I don't have perfect pitch, but I liken perfect pitch to seeing pitches on a piano keyboard. And based on that assumption, if you can learn to name an interval immediately without counting keys by seeing it on a piano keyboard, it's possible to learn to do the same with perfect pitch. Myself, I can see in my mind what I hear on a piano keyboard and with a slightly worse hit/miss rate on a guitar fretboard, and I can transpose the vision to a different key at will. It is no problem to tell which interval I'm looking at on a keyboard, because all the intervals and how they look are very familiar to me. I've developed these skills entirely by practicing playing by ear, playing and accompanying songs as melody+chords, in different keys.
Each chord and each note in a chord has a role (function) and harmonic taste within its key. And each chord has a position within a key, with the chord's root note and third being good "known positions" to compare to. I suppose your perfect pitch doesn't in any way hinder your ability to feel e.g. a V - I dominant chord motion? I'm suggesting you to play (and/or sing) melodies and chord accompaniment (perhaps also arpeggiating the chords) in different keys. When you have a song where the melody goes from a I note to a III note, and you have to produce that jump in different keys, it should make you associate that jump i.e. interval with those pitches. Just like if you're playing it on a piano - when you've played that I - III jump in all keys enough times, I think you'll begin to see that interval visually without having to count keys. The same goes for all intervals. When you've played a 6th interval in all keys many times, you'll recognize that interval, particularly if you can relate the pitches to other known sounding pitches. Third and sixth intervals have a functional meaning, because you can see them as jumps between a major or minor triad's third and fifth, or some other triad's 1st and 3rd, e.g. C-E can be a part of C major or A minor triad. These things become more meaningful when you have to produce them, not just observe them.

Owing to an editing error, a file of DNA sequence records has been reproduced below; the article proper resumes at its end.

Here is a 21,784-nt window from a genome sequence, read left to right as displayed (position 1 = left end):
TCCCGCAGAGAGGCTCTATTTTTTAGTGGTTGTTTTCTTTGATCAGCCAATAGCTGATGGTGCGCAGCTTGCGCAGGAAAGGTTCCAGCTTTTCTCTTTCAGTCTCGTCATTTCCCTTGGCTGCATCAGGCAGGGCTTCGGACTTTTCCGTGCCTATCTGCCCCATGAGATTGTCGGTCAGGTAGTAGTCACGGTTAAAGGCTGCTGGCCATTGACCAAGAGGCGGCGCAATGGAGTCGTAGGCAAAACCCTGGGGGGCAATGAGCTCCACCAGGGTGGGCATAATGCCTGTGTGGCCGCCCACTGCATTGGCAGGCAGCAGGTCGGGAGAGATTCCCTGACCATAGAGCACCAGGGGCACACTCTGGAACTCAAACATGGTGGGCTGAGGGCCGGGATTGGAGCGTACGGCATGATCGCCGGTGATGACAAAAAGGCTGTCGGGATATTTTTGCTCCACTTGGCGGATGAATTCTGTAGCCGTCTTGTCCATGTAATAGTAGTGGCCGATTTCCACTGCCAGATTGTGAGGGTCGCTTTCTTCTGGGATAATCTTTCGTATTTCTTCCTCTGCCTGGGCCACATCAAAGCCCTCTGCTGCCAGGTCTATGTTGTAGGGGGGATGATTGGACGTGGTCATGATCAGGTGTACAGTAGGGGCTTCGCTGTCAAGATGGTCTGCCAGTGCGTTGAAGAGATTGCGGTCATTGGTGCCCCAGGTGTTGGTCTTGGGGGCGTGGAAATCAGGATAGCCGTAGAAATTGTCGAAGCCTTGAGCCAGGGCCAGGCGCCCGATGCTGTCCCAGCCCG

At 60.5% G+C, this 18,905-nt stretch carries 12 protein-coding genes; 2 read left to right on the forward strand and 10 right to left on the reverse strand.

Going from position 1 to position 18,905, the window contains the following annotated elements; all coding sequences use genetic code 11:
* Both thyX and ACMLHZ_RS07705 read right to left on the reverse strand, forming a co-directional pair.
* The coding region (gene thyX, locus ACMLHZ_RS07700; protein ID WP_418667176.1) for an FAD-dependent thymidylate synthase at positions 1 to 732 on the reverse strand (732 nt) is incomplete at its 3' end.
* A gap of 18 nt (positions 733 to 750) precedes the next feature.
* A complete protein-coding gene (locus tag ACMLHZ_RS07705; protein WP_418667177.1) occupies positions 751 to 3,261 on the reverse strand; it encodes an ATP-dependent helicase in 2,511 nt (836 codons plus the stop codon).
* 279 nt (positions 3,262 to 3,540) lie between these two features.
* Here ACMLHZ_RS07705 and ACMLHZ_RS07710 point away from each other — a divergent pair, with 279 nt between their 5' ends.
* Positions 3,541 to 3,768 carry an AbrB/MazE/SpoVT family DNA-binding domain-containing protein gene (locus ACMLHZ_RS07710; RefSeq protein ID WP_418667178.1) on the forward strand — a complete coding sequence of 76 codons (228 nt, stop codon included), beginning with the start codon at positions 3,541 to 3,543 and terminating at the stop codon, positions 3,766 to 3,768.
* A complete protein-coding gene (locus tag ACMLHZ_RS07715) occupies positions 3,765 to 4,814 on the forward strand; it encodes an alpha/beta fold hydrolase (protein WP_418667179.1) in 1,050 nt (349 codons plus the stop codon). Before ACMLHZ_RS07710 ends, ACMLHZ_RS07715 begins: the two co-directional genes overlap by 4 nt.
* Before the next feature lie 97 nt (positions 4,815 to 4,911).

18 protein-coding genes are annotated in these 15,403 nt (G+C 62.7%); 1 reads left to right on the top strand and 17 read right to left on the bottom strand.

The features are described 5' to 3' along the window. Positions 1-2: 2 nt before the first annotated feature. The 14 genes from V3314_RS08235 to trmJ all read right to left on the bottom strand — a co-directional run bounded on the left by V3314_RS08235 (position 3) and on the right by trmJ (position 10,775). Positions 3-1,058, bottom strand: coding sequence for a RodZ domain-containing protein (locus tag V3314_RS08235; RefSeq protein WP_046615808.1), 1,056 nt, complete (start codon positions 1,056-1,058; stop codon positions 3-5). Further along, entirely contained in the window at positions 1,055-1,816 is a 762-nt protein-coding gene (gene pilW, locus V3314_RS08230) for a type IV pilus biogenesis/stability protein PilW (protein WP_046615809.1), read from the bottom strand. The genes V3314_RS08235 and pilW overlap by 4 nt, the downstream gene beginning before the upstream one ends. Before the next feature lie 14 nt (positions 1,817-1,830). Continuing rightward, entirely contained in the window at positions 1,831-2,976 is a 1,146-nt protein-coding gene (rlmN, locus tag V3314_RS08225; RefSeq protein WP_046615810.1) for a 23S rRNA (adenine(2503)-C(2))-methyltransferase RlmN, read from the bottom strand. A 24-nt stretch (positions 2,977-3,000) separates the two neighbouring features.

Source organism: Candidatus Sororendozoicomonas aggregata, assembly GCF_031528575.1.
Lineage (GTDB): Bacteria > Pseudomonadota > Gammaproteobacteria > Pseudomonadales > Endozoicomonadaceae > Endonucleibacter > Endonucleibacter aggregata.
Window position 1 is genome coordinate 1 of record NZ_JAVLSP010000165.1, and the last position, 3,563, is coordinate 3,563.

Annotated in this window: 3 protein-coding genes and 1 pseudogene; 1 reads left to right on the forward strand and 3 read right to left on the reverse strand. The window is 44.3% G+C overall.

So, to summarize the "prescription". You want to make the intervals - not just pitches - important and meaningful for you, and so you get into situations where you have to produce the intervals. The practice routine is: play or sing intervals and entire melodies and chords in different keys. When you have to produce the intervals, you get to know them, and the question of recognizing an interval becomes: in which harmonic and/or melodic situation would I have to make that jump. If you just listen to music, you get the pitches as given because of your perfect pitch, but now you reverse the chain of command. Your task is not to play or sing a specific pitch, the task is to play or sing intervals and arpeggios, like in instrument practice, except you're not given ready-made notation for the exercises.
This is just a theory I made up after thinking about your situation, and it hasn't been tested on anyone. It would be great to know if it helps you. Interestingly, that's the same exercise I've recommended for people who don't have perfect pitch, but would like to learn to recognize chords and intervals by ear. Produce, don't just observe.